the project, their incentive was going to be a 50/50 split on
the profit at the end of the project.
Id. at 113. According to Ost, "The only
requirement that was set in stone was completion - through
the completion of the project." Id. at 131.
Nick Saffo testified that in that phone call, they agreed,
"if [Klicos] would bring the job in through the
completion, and we all watched his cost and gave him a cash
flow advancement to keep him operating that we would share in
the total after completion." Nick Saffo Depo. at 67.
George Klicos has no recollection of that March, 2014
telephone call. George Klicos Depo. at 265-67.
about March 17, 2014, George Klicos signed a
"Contractor's Request for Approval of Subcontractor,
" which Saffo submitted to MDTA for approval to use
Klicos as a subcontractor on the Project. Def. Mot. Ex. 1, 2.
Klicos performed work on the Project from approximately March
through November of 2014. George Klicos Depo. at 147. Klicos
submitted periodic invoices to Saffo, and Saffo paid Klicos
upon receipt of the invoices. According to George Klicos, the
amounts of the invoices he sent were based on his review of
Saffo's expenses, and "[s]aid okay, this month
there's - give me $300, 000. That more than covers my
expenses. That more than leaves you with enough money. The
project is doing well. We're starting to divvy up the
profit. They never objected to sending me the money."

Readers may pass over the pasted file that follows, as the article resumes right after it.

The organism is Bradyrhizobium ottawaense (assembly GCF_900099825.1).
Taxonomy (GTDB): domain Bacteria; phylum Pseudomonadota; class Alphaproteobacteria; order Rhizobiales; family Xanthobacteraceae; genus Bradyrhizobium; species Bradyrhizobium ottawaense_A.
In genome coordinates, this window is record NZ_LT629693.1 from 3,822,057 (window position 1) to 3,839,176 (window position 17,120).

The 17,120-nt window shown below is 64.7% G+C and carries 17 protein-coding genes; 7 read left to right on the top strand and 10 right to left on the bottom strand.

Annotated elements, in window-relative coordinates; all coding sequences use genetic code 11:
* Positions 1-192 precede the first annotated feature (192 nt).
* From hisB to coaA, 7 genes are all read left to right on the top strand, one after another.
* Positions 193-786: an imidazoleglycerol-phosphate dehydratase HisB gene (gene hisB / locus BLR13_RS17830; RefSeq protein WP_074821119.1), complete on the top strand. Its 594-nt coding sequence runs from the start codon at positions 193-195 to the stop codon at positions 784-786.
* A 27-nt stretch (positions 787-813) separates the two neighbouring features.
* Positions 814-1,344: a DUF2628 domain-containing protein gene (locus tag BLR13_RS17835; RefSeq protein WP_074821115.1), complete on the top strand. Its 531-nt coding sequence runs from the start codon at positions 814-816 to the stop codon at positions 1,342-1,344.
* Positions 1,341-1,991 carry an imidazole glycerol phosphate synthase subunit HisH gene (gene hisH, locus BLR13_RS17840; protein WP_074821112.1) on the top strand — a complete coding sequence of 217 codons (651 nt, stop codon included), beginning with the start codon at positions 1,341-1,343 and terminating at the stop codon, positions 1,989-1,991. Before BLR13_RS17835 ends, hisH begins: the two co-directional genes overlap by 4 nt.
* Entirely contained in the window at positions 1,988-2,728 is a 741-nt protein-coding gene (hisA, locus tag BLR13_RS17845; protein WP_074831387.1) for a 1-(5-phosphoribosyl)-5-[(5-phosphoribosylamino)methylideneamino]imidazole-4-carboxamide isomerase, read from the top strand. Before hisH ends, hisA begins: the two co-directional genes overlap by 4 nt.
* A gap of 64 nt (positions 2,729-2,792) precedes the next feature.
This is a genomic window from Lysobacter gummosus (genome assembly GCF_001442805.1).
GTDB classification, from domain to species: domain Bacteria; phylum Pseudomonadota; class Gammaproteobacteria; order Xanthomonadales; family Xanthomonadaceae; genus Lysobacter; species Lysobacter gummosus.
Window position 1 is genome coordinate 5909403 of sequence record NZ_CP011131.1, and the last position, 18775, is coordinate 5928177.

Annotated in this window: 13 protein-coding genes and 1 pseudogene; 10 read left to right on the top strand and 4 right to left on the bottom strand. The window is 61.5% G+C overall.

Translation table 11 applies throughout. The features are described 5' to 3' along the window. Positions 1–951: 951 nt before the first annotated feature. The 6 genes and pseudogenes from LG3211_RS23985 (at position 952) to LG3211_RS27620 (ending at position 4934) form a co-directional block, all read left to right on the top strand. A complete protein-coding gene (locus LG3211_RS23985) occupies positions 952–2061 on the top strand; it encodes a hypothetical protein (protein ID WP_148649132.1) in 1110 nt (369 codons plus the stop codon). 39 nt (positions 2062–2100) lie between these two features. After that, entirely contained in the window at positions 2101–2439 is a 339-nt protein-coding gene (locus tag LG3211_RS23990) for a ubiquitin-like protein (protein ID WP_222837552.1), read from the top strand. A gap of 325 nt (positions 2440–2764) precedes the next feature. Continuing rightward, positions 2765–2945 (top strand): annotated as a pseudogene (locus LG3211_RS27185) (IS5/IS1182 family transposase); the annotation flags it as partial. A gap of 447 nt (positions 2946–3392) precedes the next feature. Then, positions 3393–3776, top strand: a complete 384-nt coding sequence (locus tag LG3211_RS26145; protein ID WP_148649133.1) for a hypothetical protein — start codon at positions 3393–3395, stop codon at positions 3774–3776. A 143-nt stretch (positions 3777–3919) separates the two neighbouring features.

George Klicos Depo. at 289. When asked about his basis for
requesting a particular amount at a particular time, George
Klicos testified, "My basis is we had a deal You guys
said you're going to do this. Give me my money."
Klicos Depo. II at 504. He also said, "What prompts me
to ask for my profit? Well, given the fact that you've
been giving it to me. That's what prompts me."
Klicos Depo II at 507. Saffo's position is that it was
paying ongoing cash advances to Klicos to allow Klicos to
undertake project-related expenses while maintaining positive
cash flow. Nick Saffo Depo. at 80-81; Ost Depo. at 113; Tia
Saffo Depo. at 224.
December, 2014, the painting work on the Project was about
50% -65% complete. Klicos Depo. II at 502-03. In December,
Klicos stopped painting work on the project, citing winter
weather conditions that were unfavorable for painting. George
Klicos Depo. at 99-100. In February or March, 2015, some
Klicos employees returned to the job site. Antonios
Hatzileris Depo. at 81, Kominos Hatzileris Depo. at 79-80.
According to Klicos, those employees were preparing the
equipment to resume work, Id., but Saffo asserts,
without citation, that the employees were there solely to
remove equipment from the jobsite. [ECF No. 102 at 13]. In
February, 2015, Klicos submitted an additional invoice for
$200, 000 to Saffo, although Klicos employees had not
performed significant work on the project for almost two
months. George Klicos Depo. at 314. According to Tia Saffo,
Saffo's business manager, during a telephone
conversation, George Klicos promised to return his workers
immediately to complete the job if the $200, 000 invoice were
paid, and Saffo agreed to pay the invoice. Tia Saffo Depo. at
187-88. George Klicos does not recall that conversation with